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Re: [midatlanticretro] Vintagecomputer.net Updates

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  • Jim Scheef
    Bill, Your site always looks great. You have an amazing ability to clean up these old machines! An article on your techniques would be nice. Jim ... From: B.
    Message 1 of 5 , Oct 30, 2006
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      Bill,

      Your site always looks great. You have an amazing ability to clean up these old machines! An article on your techniques would be nice.

      Jim

      ----- Original Message ----
      From: B. Degnan <billdeg@...>
      To: midatlanticretro@yahoogroups.com
      Sent: Sunday, October 29, 2006 11:31:57 AM
      Subject: [midatlanticretro] Vintagecomputer.net Updates

      Hi -
      I have made a lot of updates to my web site, if you care to take a look

      http://vintagecompu ter.net/

      Bill D


    • Herb Johnson
      ... Nice updates to your site! 1) the California Computer System is a S-100 chassis (case, power supply, presumably motherboard) with non-CCS boards in it,
      Message 2 of 5 , Oct 30, 2006
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        --- In midatlanticretro@yahoogroups.com, "B. Degnan" <billdeg@...> wrote:
        >
        > Hi -
        > I have made a lot of updates to my web site, if you care to take a look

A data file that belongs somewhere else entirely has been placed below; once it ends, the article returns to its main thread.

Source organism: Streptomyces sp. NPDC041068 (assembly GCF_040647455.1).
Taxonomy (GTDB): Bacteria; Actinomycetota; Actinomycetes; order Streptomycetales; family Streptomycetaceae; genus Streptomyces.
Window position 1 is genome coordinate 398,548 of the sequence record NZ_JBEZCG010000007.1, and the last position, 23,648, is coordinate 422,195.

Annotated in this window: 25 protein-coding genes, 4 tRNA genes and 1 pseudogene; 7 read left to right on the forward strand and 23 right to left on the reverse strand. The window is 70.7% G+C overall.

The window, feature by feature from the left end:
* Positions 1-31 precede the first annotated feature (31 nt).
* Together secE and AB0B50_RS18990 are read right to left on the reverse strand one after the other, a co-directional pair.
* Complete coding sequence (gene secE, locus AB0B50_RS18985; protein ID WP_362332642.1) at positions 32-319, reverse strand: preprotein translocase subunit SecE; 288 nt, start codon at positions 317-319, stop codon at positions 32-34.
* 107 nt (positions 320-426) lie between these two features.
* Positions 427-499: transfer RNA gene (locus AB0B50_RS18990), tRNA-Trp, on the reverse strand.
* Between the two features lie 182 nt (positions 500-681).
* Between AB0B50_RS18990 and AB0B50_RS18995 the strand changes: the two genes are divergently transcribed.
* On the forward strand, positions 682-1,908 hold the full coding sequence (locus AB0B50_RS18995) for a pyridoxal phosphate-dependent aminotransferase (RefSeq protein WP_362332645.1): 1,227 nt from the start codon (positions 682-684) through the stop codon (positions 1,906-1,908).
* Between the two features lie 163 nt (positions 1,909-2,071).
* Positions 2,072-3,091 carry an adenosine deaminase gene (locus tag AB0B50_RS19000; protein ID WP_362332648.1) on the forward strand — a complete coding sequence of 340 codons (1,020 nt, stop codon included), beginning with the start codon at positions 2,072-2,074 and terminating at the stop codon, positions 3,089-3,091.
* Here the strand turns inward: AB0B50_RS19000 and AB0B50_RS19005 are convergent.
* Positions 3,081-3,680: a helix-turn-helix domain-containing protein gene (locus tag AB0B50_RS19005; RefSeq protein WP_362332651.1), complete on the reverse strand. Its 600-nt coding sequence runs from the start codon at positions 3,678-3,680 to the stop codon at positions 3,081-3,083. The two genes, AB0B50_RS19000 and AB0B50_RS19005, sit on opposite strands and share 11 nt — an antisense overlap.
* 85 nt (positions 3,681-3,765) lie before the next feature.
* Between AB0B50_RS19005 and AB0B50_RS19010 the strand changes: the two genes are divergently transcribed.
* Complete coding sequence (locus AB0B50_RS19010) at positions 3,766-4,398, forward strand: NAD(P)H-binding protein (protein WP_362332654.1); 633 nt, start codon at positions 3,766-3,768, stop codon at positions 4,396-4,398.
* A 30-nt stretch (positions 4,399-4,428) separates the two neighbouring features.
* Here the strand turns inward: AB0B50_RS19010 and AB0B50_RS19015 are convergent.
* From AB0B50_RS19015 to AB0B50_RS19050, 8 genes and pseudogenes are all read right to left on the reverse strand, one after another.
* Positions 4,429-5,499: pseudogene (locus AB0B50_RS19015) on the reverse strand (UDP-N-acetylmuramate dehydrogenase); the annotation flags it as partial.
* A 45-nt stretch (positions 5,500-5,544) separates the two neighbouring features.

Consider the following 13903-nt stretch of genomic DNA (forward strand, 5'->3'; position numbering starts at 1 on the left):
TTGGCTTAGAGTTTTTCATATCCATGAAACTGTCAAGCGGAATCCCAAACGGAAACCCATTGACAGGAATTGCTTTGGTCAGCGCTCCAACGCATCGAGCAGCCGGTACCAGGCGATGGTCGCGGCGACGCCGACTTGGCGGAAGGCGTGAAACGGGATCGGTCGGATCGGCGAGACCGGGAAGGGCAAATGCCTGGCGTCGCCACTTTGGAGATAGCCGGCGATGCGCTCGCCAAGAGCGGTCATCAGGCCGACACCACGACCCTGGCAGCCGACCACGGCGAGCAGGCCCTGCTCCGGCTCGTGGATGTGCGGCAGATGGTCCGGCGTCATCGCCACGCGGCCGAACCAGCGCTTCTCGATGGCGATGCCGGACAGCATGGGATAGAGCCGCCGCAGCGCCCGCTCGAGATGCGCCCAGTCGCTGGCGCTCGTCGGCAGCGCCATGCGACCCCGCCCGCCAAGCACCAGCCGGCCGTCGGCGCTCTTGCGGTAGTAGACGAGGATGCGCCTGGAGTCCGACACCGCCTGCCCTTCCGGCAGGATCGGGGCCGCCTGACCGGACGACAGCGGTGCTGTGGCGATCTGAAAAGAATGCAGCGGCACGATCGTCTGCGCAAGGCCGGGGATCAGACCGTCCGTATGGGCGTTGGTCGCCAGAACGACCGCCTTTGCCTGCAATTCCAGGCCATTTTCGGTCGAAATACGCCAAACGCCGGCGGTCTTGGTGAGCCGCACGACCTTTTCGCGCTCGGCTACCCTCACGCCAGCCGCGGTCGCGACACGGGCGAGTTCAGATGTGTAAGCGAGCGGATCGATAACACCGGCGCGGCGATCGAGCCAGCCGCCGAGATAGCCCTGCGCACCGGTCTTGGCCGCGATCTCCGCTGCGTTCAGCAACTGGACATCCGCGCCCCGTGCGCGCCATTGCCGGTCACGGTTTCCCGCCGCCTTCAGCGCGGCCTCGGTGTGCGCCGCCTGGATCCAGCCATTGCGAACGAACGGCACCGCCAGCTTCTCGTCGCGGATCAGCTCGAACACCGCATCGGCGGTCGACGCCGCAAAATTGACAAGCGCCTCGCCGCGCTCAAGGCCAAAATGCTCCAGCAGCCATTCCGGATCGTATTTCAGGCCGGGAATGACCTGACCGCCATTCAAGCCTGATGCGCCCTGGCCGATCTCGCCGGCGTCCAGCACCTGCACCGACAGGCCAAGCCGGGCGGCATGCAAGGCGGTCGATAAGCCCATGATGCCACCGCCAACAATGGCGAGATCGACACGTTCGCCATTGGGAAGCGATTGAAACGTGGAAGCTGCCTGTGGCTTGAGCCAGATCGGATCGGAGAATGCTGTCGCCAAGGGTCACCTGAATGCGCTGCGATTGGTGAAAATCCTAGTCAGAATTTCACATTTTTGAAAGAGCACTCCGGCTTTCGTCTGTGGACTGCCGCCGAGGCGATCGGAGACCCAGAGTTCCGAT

>
        > http://vintagecomputer.net/
        >
        > Bill D
        >
        Nice updates to your site!

        1) the California Computer System is a S-100 chassis (case, power
        supply, presumably motherboard) with non-CCS boards in it, such as the
        Jade Z80 card. The software to run that system will be defined by the
        cards inside of it, most notibly the floppy disk controller card. I
        don't know that you can "call" it a CCS "system" just because of the
        box. Many many S-100 systems consisted of variety of cards: that was
        the point of the S-100 bus. I've identified over *100* S-100
        manufacturers.

        2) The "particle counter" looks like a test instrument built around a
        Commodore business computer. Can you identify if it is in the
        Commodore "package" or case and is simply repainted; or if the CBM
        computer was "re-packaged" in a different case? It's interesting to
        see either way.

        3) The Volscan article on your page is interesting. I don't know what
        is the earliest "light pens" or "light gun" as the article described.
        You might do a patent search. CRT's go back to the early 20th
        century, but electronics to interpret a LIGHT signal from them would
        be later. And "computers" with devices to combine visual feedback with
        mechanical adjustment are at least as old as the Norman (sic?)
        bombsight of WWII, which was a mechanical computer.

        Herb JOhnson

        Herbert R. Johnson, New Jersey USA
        <a href="http://retrotechnology.com/herbs_stuff/"> web site</a>
        <a href="http://retrotechnology.net/herbs_stuff/"> domain mirror</a>
        my email address: hjohnson AAT retrotechnology DOTT com
        if no reply, try in a few days: herbjohnson ATT comcast DOTT net
        "Herb's Stuff": old Mac, SGI, 8-inch floppy drives
        S-100 IMSAI Altair computers, docs, by "Dr. S-100"
      • B Degnan